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Photo: Alex Wong/Getty Images

The husband of Lori Klausutis, an aide to Joe Scarborough when he was a member of Congress who died in 2001, asked Twitter CEO Jack Dorsey to take down President Trump's tweets baselessly accusing the MSNBC host of murdering her, according to a letter obtained by the New York Times' Kara Swisher.

The state of play: Timothy Klausutis asked Dorsey to delete the tweets because Trump "has taken something that does not belong him — the memory of my dead wife and perverted it for perceived political gain."

  • "Please delete those tweets," Klausutis wrote. "My wife deserves better."
  • Lori Klausutis died suddenly after hitting her head on a desk after losing consciousness from an abnormal heart rhythm. There were no signs of foul play, and her death was ruled an accident.
  • Trump continued to baselessly accuse Scarborough on Twitter Tuesday morning, stating that the conspiracy theory "was not a Donald Trump original thought."

The backdrop: Trump accused Scarborough without evidence of murdering Lori Klausutis in multiple tweets last week. He previously did the same in 2017.

  • The president called on his followers to "keep digging" and to "use forensic geniuses" to find out more about the death, which occurred at Scarborough’s congressional office in Fort Walton Beach, Fla.
  • Scarborough was in Washington at the time of her death.
  • The MSNBC host and his wife, Mika Brzezinski, have both pushed back on Trump's claims on air in recent days. Brzezinski called the president a "cruel, sick, disgusting person" for his tweets.

What they're saying: "The President's tweet that suggests that Lori was murdered without evidence (and contrary to the official autopsy) — is a violation of Twitter's community rules and terms of service," Timothy Klausutis wrote.

  • "An ordinary user like me would be banished from the platform for such a tweet but I am only asking that these tweets be removed."
  • "I am now angry as well as frustrated and grieved. I understand that Twitter's policies about content are designed to maintain the appearance that your hands are clean you provide the platform and the rest is up to users. However, in certain past cases, Twitter has removed content and accounts that are inconsistent with your terms of service."

Between the lines: Twitter has long struggled with how to confront misinformation originating from world leaders' accounts and has decided to leave their accounts untouched because "blocking a world leader from Twitter or removing their controversial tweets, would hide important information people should be able to see and debate."

  • Sources told Swisher that after initial hesitance in dealing with Trump’s tweets about Lori Klausutis, the company has accelerated work on how to label certain tweets as false and provide links to high-quality information and reporting that refute the misinformation.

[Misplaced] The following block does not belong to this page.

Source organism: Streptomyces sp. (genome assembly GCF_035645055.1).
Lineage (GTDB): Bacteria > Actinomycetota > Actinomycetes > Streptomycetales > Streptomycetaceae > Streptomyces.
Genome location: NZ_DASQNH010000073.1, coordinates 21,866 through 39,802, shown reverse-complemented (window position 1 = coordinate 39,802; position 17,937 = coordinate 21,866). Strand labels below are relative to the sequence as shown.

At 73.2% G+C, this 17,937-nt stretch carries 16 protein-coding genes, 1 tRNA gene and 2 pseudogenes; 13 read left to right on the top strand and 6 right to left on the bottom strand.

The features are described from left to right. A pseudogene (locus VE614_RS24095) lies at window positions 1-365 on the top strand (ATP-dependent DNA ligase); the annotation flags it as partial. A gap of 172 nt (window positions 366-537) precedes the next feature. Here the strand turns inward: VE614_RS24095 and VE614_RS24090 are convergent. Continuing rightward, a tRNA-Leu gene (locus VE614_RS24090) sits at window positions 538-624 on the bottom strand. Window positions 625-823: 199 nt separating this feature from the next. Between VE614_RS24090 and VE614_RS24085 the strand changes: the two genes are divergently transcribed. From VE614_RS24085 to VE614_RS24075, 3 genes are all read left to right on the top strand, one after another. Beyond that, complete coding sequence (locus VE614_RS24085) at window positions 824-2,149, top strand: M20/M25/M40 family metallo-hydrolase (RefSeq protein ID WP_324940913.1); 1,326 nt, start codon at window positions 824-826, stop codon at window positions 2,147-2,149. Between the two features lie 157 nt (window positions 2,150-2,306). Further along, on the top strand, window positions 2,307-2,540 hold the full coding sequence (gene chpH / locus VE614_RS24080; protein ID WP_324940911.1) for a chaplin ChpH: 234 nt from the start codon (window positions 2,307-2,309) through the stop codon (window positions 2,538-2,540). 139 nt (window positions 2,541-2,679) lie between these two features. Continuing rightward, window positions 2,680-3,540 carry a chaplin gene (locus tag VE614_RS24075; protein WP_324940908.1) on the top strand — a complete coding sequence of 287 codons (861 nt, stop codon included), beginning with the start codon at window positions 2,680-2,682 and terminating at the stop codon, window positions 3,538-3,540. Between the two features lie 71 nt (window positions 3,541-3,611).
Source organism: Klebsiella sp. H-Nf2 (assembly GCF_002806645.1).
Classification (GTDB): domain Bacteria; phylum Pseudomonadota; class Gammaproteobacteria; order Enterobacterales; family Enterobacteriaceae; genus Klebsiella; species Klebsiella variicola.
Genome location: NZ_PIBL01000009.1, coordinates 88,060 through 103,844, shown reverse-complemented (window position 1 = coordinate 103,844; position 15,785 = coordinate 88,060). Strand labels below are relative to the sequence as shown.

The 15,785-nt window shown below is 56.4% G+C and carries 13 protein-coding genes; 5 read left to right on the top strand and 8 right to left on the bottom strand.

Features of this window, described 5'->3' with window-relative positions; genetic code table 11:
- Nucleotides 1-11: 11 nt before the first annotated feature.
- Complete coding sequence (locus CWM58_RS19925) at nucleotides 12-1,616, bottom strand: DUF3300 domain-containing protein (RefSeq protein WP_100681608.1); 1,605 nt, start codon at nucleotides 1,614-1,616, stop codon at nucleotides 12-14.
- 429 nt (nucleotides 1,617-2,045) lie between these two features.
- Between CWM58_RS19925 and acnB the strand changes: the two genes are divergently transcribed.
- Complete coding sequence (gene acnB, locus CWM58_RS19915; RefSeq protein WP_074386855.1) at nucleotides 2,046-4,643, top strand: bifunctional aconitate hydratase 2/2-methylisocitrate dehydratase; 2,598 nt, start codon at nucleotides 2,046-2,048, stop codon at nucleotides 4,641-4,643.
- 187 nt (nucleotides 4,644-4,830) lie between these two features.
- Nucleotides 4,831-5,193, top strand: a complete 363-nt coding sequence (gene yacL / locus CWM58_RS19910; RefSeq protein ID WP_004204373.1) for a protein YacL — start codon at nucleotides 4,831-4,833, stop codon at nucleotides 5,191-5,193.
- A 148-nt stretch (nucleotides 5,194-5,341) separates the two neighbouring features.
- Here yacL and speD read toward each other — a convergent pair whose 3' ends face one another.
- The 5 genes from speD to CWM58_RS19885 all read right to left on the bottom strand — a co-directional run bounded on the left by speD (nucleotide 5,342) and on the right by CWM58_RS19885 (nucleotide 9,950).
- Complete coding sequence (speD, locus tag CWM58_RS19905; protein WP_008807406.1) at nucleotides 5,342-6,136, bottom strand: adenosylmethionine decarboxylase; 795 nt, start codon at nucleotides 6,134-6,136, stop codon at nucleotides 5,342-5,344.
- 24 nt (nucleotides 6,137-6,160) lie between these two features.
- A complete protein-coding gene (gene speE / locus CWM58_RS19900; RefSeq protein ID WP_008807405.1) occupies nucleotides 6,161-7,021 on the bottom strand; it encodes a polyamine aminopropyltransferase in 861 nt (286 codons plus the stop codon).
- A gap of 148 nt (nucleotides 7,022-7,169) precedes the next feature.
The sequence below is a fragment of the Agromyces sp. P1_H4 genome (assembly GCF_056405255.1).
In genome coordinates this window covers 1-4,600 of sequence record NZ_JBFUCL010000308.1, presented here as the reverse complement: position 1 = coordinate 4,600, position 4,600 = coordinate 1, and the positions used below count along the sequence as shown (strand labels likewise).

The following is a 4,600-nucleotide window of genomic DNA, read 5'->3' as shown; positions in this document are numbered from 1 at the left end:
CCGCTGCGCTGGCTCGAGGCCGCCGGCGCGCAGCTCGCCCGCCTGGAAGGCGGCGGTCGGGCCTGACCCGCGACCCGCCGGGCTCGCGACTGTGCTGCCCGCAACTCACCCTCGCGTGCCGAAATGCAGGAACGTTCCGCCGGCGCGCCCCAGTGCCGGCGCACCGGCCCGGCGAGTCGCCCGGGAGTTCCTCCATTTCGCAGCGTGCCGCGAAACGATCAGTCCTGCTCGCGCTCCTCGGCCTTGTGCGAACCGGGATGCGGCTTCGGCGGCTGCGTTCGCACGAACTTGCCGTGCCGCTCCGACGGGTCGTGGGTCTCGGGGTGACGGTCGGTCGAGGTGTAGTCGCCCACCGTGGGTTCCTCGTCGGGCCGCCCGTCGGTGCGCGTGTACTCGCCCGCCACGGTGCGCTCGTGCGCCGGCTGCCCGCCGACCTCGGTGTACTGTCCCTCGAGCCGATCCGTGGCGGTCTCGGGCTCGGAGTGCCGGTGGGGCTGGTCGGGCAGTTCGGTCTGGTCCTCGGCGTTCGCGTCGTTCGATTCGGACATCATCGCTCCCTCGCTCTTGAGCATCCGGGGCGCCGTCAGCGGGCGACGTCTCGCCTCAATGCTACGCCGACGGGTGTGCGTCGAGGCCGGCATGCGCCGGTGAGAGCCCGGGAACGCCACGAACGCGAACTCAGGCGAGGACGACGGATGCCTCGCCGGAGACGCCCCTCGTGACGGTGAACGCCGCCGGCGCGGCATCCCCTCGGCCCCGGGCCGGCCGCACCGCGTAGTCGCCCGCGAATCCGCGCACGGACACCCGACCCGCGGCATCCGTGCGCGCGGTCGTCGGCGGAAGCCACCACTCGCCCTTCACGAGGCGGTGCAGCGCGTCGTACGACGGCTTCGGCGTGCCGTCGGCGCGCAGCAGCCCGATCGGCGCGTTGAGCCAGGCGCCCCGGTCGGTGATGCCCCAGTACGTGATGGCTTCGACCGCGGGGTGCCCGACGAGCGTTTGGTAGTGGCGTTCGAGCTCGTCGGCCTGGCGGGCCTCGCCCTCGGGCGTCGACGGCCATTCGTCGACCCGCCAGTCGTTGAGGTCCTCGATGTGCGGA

• Twitter demurred on removing Trump's tweets in a statement on Tuesday, saying that it was "deeply sorry about the pain these statements, and the attention they are drawing, are causing the family."
  • "We’ve been working to expand existing product features and policies so we can more effectively address things like this going forward, and we hope to have those changes in place shortly," the company added.

Read the full letter.

Go deeper

Ina Fried, author of Login
Aug 24, 2020 - Technology

Twitter and Facebook’s contrasting approaches to flagging Trump

Twitter on Sunday flagged election-related misinformation from President Trump as violating platform rules, while Facebook took a softer approach.

Why it matters: It's the latest example of the stark contrast in how the two sites handle controversial posts from the president. The pressure on both companies is likely only to intensify as the presidential election draws closer.

Aug 25, 2020 - Politics & Policy
What Matters 2020

Trump pushes fringe beliefs mainstream

Illustration: Annelise Capossela/Axios

Using his social media megaphone, President Trump has pushed once-fringe beliefs into the consciousness of everyday Americans.

The big picture: The coronavirus "infodemic" that has flooded the internet with misinformation and conspiracy theories has worn down people's already faltering trust in institutions, making it easier for fringe ideas spread by the president to go viral ahead of the election.

Dems race to address, preempt stimulus fraud claims

Illustration: Aïda Amer/Axios

Biden officials are working to root out the systematic fraud in unemployment and Paycheck Protection Program claims that plagued the Trump administration’s efforts to boost the economy with coronavirus relief money, Gene Sperling told House committee chairmen privately this week.

Why it matters: President Biden just signed another $1.9 trillion of aid into law, with Sperling tapped to oversee its implementation. And the administration is asking Congress to approve another $2.2 trillion for the first phase of an infrastructure package.

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